Kadeeja Khan is a gorj beauty blogger who embraces her acne.
She encourages people to feel beautiful in their skin, regardless of any blemish. For that, we applaud her.
She has recently gone pretty viral after sharing how incredible Rihanna's Fenty Beauty foundation is, and the magic powers of Makeup Revoultion's new $7 stick foundation... which is why L'Oréal were keen to sign her up for a campaign.
However, the agency working with the makeup brand accidentally booked Kadeeja in for a hair dye campaign. She then received an email a few days later from the agency, saying that they couldn't work with her due to her "skin issues."
"I'm sorry to tell you that I have a bad news for you. We can't confirm the shooting with you. L'Oréal can't be involved with people with skin issues (question of regulations) that's why they decided to change the line of project at the last moment.
"We're so sorry given that we liked a lot what you are defending, you were very interested in this project and you tried to organize your family life for us.
"Thank you very much for your help, your time, and your understanding."
Kajeeda spoke to Cosmopolitan about the incident.
"L'Oréal approached me [via an agency] about this new vegan hair dye they were launching and they wanted people with different skin dilemmas to be a part of the campaign. I thought it was a great opportunity so I went ahead with it.
"A few days later I got that email [from the agency] saying they couldn't work with me because of my 'skin issues' and I genuinely thought I'd read it wrong. I couldn't believe that a brand would say something like that to me.
"A few hours later I posted it [a blurred out section of the email] on social media and it automatically went viral. The agency that was doing the campaign on behalf of L'Oréal had already contacted me a good four times apologising saying; 'I'm sorry, I feel so embarrassed, I can't believe that my assistant wrote that to you', but after seeing my Instagram L'Oréal also messaged me three or four times. They also apologised via email and wanted to talk to me on the phone. They said they felt embarrassed and that it was wrong.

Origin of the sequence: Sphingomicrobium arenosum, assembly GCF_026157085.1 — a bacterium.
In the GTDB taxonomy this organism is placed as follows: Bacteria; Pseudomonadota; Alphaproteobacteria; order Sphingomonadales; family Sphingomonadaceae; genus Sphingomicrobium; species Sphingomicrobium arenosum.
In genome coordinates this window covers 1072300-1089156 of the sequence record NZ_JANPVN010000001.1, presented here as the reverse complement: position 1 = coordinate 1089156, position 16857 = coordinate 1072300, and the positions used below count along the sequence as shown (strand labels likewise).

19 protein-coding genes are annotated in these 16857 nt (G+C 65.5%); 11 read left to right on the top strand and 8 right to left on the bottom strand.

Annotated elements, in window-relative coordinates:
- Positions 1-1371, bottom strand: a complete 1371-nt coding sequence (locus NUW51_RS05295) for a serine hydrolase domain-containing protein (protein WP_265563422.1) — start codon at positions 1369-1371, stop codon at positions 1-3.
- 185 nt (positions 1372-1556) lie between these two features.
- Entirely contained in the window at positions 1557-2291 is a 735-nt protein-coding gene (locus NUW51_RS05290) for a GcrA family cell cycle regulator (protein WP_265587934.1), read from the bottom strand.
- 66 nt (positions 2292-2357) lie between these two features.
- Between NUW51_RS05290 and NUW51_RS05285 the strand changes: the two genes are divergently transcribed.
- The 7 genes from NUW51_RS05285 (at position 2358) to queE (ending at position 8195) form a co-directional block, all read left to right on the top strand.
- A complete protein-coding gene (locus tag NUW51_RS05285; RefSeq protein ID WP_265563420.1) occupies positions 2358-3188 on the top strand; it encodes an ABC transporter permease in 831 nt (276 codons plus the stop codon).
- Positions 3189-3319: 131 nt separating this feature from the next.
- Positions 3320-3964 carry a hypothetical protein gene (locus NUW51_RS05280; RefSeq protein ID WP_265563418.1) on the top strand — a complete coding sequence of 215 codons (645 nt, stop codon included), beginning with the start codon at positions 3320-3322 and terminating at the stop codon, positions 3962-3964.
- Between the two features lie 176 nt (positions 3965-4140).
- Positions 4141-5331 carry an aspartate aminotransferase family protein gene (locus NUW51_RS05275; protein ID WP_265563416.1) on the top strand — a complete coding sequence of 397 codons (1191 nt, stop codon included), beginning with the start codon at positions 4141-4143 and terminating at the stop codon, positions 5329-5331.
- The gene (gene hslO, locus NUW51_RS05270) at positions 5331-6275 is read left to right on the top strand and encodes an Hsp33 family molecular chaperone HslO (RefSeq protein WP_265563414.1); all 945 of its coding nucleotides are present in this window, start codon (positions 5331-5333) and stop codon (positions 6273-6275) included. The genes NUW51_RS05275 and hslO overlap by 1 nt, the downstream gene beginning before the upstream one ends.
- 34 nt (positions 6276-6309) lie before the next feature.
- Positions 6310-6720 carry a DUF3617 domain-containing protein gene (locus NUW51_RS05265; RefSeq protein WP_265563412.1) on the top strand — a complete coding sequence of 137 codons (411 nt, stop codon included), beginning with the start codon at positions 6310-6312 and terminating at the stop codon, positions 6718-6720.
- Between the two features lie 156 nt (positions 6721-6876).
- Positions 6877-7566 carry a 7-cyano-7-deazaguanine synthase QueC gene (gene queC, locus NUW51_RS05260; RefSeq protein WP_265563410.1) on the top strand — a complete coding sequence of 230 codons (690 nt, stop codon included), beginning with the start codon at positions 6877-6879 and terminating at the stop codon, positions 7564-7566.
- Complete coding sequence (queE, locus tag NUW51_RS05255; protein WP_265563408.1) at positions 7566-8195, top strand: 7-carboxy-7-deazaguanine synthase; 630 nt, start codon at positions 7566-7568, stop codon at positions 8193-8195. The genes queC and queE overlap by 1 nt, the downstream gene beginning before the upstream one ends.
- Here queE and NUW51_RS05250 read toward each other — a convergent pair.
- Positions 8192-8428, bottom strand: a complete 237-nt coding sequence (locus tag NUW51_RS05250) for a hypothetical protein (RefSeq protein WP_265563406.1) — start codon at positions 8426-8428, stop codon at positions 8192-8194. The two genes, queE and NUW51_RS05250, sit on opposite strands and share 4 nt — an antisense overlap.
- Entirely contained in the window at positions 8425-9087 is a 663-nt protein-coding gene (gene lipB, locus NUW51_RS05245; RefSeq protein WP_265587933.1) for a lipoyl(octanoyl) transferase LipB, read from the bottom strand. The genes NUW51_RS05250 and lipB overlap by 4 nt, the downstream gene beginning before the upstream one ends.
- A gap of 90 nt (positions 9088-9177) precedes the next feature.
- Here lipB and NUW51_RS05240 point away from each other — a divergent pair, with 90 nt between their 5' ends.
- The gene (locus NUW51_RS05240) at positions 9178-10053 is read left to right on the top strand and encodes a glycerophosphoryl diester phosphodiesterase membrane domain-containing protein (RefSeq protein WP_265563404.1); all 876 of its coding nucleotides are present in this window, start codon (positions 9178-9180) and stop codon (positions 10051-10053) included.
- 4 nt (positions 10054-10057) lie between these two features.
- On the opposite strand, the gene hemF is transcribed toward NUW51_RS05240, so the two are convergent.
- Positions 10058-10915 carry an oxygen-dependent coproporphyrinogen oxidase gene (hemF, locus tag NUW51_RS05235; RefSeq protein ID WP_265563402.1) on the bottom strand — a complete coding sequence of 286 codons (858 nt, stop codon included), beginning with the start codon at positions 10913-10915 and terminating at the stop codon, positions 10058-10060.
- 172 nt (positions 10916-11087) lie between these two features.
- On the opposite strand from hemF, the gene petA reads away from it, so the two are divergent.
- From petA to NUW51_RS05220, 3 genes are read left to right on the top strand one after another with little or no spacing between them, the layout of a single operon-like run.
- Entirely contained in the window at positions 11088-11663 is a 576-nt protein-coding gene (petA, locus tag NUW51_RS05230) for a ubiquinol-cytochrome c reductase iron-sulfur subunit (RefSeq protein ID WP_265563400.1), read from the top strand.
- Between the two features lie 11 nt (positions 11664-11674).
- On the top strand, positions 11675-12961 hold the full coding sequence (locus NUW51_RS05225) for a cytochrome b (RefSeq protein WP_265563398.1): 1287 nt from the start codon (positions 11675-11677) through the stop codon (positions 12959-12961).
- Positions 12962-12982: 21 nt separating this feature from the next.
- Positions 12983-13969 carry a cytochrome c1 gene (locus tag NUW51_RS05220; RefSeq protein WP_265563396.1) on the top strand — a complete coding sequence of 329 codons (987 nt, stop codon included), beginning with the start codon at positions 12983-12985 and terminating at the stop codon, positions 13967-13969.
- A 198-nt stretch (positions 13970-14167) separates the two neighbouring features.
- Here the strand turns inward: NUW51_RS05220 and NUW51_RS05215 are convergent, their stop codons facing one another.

"I felt really upset, I didn't know what to say back. I genuinely felt so hurt by the whole situation. When people say nasty things about you on the Internet it's something you expect. But when you hear it from a brand, a beauty brand as well, it really does hurt because you think maybe there's no room for someone like me in this industry.
"I can tell its affected a lot of people, not just me, because a lot of my followers suffer with a certain skin problem. They love to feel confident and that's probably the reason they follow me, just so they can feel good about themselves and I can tell that it definitely has impacted them as well.
"But, I'm trying to take this as a really positive thing in a way because I really don't want something like this to break me as a person, or break my spirit. I really hope to work with brands in the future, I just hope I don't have to experience this again."
L'Oréal later sent an apology:
"We deeply apologise for any upset caused, and have made direct contact with the individuals involved to clarify this unfortunate misunderstanding.
"The photoshoot was designed to support a new hair colour launch and feature hairdressers and lifestyle bloggers. Unfortunately, a misunderstanding resulted in the agency casting bloggers with skin concerns for this shoot.
"This resulted in the wrong profile being cast, which was then poorly and insensitively communicated to the individuals concerned. We do not have regulations in place that restrict us from working with people with skin conditions. At L'Oréal we work with women and men with all skin types and celebrate beauty in all its diversity."